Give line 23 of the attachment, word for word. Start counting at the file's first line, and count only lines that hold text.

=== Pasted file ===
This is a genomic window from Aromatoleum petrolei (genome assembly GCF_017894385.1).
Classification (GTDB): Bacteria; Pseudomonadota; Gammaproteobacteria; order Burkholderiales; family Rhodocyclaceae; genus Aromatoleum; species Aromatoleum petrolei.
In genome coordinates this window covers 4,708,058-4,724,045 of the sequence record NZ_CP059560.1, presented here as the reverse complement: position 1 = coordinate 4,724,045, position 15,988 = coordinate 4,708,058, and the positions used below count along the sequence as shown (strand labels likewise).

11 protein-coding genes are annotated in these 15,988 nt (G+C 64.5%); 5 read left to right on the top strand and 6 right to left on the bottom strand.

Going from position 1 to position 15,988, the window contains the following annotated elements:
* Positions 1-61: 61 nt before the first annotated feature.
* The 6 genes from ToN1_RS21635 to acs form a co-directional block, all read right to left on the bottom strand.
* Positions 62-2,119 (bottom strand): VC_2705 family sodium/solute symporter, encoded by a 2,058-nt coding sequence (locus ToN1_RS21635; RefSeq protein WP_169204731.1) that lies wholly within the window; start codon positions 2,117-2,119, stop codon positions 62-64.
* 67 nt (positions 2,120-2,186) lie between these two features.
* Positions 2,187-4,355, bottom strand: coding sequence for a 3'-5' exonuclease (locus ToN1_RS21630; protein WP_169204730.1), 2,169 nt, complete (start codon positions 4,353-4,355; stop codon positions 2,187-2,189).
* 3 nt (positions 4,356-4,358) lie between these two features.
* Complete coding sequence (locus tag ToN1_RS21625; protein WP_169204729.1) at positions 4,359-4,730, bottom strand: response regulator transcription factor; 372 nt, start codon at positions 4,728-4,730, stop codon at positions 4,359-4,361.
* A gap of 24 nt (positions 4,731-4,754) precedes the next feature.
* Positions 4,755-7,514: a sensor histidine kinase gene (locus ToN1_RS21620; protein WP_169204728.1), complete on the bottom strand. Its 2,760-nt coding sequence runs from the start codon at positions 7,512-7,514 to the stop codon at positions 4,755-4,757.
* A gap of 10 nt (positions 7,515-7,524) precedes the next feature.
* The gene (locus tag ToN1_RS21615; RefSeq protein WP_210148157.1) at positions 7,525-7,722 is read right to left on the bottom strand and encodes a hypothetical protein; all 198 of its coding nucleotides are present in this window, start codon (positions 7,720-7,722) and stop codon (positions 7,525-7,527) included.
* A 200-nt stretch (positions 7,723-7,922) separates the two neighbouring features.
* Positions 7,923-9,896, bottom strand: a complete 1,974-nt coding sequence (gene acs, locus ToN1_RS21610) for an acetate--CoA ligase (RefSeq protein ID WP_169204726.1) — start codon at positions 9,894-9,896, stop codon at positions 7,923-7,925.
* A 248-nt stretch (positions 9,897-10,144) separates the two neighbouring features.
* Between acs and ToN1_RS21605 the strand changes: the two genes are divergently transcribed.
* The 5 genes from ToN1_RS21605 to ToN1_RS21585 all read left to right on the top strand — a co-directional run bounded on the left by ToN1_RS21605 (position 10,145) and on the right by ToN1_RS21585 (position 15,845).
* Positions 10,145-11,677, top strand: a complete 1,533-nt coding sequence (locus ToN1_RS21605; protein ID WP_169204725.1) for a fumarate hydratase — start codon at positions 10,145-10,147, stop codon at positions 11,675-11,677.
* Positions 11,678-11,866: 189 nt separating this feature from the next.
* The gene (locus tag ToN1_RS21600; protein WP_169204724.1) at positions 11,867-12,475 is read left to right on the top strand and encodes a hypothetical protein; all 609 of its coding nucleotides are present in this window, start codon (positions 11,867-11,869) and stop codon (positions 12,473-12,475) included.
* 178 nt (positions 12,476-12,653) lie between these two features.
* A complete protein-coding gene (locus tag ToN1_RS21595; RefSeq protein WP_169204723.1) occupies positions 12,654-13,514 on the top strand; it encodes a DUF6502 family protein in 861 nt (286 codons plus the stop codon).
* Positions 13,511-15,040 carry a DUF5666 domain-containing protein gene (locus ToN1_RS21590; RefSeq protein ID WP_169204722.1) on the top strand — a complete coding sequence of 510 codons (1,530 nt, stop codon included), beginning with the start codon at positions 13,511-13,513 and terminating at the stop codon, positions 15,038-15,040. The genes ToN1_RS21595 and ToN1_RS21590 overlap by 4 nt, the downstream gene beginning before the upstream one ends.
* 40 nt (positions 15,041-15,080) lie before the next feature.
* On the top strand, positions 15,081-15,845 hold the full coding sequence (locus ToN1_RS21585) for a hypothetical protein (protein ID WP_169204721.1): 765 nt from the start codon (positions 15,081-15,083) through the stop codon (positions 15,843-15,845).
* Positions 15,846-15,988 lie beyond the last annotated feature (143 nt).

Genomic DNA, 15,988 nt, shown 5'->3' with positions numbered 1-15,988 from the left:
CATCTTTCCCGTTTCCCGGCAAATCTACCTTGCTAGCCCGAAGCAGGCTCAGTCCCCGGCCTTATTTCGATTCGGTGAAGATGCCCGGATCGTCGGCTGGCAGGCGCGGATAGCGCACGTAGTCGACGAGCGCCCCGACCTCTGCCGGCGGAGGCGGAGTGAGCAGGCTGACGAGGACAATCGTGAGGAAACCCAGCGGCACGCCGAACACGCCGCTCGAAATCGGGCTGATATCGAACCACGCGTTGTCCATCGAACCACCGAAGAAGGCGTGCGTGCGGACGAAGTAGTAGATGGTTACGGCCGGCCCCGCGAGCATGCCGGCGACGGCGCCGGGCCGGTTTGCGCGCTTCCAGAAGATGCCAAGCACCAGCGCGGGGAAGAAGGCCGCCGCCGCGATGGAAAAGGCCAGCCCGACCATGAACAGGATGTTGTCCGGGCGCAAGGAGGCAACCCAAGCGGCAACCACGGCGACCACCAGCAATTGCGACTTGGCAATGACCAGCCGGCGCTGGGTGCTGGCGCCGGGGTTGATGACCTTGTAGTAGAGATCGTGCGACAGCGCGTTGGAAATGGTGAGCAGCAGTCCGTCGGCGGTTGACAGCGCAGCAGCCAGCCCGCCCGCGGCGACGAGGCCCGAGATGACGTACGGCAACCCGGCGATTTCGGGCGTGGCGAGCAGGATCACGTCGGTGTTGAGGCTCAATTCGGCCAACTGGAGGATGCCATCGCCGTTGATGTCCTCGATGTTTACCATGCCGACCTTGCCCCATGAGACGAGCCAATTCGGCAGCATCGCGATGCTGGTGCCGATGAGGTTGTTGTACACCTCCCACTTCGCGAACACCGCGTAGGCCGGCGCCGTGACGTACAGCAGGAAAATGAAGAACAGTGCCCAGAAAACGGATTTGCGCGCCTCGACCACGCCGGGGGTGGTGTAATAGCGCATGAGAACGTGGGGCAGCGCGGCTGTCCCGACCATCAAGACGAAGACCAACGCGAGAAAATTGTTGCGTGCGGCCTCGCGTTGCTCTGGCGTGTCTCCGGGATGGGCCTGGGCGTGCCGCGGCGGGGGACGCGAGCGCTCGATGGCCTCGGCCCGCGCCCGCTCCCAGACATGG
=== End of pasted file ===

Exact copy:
* Positions 11,678-11,866: 189 nt separating this feature from the next.